The second popper I would suggest carrying is Lefty’s Bug. I don’t mean to be immodest about this, but for more than 25 years of hard bass fishing I worked on perfecting a bug where the tail never fouled under the hook on the cast; it had minimal air resistance, so that it cast easily; and you could make a gentle or loud popping sound with every twitch of the line. After years of trying all sorts of designs, I finally settled on this design. Unlike most poppers that have air-resistant, bulky hackles wound around the shank, rubber bands hanging down and large feather tails (all of which may entice fish to strike but make casting more difficult), Lefty’s Bug is sleek and a tail so attached that it cannot foul. After many, many years of bass fishing, if I were limited to a single bug, this would be the one.

The third popper is the Gerbubble Bug, developed by Tom Loving of Baltimore early in this century and popularized by the late Joe Brooks. This is a deadly popper for largemouth bass on still-water lakes, ponds and sloughs. The original Gerbubble Bug body was made from balsa wood (although some anglers are now using closed cell foam, which is much lighter), and along each side were one or two hackles, like miniature, multiple oars.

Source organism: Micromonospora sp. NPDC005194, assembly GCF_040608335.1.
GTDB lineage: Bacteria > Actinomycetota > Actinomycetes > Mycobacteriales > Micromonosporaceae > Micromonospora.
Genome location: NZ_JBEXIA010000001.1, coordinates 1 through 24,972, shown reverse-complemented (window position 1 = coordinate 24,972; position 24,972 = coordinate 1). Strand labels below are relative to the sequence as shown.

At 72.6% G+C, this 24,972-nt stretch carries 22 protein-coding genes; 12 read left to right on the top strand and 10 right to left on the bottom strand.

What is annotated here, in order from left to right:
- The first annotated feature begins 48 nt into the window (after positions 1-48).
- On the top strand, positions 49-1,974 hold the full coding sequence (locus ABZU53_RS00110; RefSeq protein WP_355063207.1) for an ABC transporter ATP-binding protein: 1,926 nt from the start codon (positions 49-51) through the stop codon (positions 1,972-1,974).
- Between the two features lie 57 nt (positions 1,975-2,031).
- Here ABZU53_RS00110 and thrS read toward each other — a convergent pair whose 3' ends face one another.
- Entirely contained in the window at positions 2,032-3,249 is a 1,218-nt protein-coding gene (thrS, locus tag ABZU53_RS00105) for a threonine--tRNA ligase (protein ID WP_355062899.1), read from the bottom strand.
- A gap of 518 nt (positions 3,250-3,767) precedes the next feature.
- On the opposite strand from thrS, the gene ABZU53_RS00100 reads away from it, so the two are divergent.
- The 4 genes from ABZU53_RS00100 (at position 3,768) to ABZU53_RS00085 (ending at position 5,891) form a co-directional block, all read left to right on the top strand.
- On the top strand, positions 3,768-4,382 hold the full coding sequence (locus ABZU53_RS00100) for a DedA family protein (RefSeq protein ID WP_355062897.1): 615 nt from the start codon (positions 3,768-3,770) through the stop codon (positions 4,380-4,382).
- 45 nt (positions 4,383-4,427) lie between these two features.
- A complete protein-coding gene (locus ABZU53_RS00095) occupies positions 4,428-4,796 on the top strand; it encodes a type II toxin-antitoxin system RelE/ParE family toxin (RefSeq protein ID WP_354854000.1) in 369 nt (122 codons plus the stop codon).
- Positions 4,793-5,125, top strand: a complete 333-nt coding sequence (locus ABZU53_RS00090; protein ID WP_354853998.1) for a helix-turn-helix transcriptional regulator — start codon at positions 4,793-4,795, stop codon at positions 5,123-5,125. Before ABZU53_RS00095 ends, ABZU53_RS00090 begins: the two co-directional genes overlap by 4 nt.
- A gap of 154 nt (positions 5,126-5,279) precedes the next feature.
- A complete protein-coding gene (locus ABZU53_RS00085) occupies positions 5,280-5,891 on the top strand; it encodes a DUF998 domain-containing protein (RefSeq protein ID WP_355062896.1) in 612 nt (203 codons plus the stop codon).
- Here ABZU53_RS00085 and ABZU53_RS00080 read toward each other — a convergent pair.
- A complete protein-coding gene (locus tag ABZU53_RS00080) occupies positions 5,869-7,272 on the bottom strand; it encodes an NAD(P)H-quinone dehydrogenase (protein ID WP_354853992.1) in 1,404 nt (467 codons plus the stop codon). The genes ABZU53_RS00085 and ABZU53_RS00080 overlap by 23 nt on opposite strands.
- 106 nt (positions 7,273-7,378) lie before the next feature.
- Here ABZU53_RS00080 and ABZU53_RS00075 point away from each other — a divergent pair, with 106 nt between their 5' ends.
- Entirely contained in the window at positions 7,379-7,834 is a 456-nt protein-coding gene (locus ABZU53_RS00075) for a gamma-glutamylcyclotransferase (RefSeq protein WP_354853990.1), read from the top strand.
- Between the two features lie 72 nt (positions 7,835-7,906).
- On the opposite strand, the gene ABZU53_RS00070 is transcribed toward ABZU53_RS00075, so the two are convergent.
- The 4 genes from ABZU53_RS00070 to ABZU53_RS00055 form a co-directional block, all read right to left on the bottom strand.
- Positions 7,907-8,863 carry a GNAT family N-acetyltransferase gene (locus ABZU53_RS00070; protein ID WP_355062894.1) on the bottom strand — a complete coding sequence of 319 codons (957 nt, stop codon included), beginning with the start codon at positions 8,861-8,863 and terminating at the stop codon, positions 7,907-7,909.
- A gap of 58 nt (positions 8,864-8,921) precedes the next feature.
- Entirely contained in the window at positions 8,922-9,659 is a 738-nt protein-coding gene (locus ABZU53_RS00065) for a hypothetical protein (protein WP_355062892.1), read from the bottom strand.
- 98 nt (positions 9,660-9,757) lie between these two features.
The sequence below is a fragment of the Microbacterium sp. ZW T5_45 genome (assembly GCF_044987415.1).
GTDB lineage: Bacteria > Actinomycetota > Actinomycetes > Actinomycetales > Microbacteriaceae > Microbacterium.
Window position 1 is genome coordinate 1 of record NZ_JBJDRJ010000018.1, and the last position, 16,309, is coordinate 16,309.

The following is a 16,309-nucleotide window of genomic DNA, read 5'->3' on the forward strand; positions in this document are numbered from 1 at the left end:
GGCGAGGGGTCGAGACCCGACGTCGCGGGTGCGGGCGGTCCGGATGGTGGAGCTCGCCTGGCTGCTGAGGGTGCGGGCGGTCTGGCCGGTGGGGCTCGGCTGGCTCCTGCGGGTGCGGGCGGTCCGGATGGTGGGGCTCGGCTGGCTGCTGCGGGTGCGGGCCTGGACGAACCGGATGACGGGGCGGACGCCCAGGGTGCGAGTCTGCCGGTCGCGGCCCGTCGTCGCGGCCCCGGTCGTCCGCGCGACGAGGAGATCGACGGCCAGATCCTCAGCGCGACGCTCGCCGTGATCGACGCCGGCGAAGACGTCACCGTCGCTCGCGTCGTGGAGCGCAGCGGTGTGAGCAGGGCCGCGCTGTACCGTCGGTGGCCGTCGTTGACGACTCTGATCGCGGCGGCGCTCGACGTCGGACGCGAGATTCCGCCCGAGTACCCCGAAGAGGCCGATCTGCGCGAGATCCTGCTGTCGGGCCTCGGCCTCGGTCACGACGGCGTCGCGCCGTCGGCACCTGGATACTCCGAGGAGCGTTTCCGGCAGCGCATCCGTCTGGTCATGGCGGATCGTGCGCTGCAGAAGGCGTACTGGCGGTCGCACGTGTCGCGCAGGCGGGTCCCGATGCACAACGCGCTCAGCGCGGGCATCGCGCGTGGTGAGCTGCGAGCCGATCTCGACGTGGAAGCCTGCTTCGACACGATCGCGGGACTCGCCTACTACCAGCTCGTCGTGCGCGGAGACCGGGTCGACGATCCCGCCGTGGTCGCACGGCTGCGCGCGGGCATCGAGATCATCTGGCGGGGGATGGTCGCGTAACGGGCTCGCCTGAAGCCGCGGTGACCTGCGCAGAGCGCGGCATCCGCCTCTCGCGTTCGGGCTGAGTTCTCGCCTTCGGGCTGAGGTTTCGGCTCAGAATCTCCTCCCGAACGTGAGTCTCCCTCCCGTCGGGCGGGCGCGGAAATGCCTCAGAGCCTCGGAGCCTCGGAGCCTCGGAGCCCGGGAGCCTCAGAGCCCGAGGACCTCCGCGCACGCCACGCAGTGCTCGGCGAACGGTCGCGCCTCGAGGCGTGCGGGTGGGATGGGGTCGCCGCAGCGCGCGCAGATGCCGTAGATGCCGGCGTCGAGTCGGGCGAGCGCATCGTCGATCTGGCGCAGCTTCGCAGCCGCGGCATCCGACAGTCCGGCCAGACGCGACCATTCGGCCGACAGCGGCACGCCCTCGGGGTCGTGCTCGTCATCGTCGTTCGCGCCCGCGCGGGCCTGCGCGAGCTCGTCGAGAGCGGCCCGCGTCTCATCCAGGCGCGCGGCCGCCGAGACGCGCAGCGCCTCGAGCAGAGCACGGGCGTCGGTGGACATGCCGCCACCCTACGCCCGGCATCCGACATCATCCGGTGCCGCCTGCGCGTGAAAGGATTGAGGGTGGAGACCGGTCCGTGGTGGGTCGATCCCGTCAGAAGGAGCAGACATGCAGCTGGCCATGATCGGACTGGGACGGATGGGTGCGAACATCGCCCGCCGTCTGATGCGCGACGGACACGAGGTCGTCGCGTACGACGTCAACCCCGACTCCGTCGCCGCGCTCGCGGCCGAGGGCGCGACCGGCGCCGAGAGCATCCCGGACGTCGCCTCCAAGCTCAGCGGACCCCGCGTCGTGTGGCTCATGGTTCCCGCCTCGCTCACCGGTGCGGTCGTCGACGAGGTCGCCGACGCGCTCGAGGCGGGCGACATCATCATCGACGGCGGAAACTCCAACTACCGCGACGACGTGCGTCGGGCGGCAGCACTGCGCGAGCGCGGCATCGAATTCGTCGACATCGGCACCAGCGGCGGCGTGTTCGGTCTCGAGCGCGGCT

But a vast improvement over the original bug is to substitute marabou for the hackle feathers. When this kind of bug is popped on the surface and allowed to lie there, long after the rings dissipate on the surface, the miniature currents underneath the bug cause the flexible marabou plumes to continue to move, almost as if the bug is treading water. A largemouth, attracted to the popping noise, often lies beneath the bug studying it. The subtle movements of the marabou frequently are what trigger a strike.

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Getting a Line on Walleyes

We hear it all the time at seminars: “What kind of line works best for walleyes?”